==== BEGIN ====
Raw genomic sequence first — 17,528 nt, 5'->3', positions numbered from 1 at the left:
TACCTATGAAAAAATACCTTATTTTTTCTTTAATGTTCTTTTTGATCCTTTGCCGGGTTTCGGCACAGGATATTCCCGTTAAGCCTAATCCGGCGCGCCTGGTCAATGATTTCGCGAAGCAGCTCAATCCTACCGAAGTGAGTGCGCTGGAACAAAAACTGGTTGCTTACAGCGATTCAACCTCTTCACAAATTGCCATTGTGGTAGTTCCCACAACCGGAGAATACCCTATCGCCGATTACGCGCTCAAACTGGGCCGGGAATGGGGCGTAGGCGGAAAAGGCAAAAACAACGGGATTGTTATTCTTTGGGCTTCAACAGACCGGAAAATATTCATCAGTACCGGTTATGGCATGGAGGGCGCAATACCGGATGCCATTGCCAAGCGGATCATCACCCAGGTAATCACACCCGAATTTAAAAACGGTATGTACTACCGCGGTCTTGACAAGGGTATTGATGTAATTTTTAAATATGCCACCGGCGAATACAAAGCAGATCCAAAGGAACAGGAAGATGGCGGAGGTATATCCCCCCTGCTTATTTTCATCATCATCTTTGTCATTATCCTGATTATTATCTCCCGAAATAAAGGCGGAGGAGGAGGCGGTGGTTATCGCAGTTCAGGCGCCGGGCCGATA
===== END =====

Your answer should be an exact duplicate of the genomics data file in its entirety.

Raw genomic sequence first — 17,528 nt, 5'->3', positions numbered from 1 at the left:
TACCTATGAAAAAATACCTTATTTTTTCTTTAATGTTCTTTTTGATCCTTTGCCGGGTTTCGGCACAGGATATTCCCGTTAAGCCTAATCCGGCGCGCCTGGTCAATGATTTCGCGAAGCAGCTCAATCCTACCGAAGTGAGTGCGCTGGAACAAAAACTGGTTGCTTACAGCGATTCAACCTCTTCACAAATTGCCATTGTGGTAGTTCCCACAACCGGAGAATACCCTATCGCCGATTACGCGCTCAAACTGGGCCGGGAATGGGGCGTAGGCGGAAAAGGCAAAAACAACGGGATTGTTATTCTTTGGGCTTCAACAGACCGGAAAATATTCATCAGTACCGGTTATGGCATGGAGGGCGCAATACCGGATGCCATTGCCAAGCGGATCATCACCCAGGTAATCACACCCGAATTTAAAAACGGTATGTACTACCGCGGTCTTGACAAGGGTATTGATGTAATTTTTAAATATGCCACCGGCGAATACAAAGCAGATCCAAAGGAACAGGAAGATGGCGGAGGTATATCCCCCCTGCTTATTTTCATCATCATCTTTGTCATTATCCTGATTATTATCTCCCGAAATAAAGGCGGAGGAGGAGGCGGTGGTTATCGCAGTTCAGGCGCCGGGCCGATA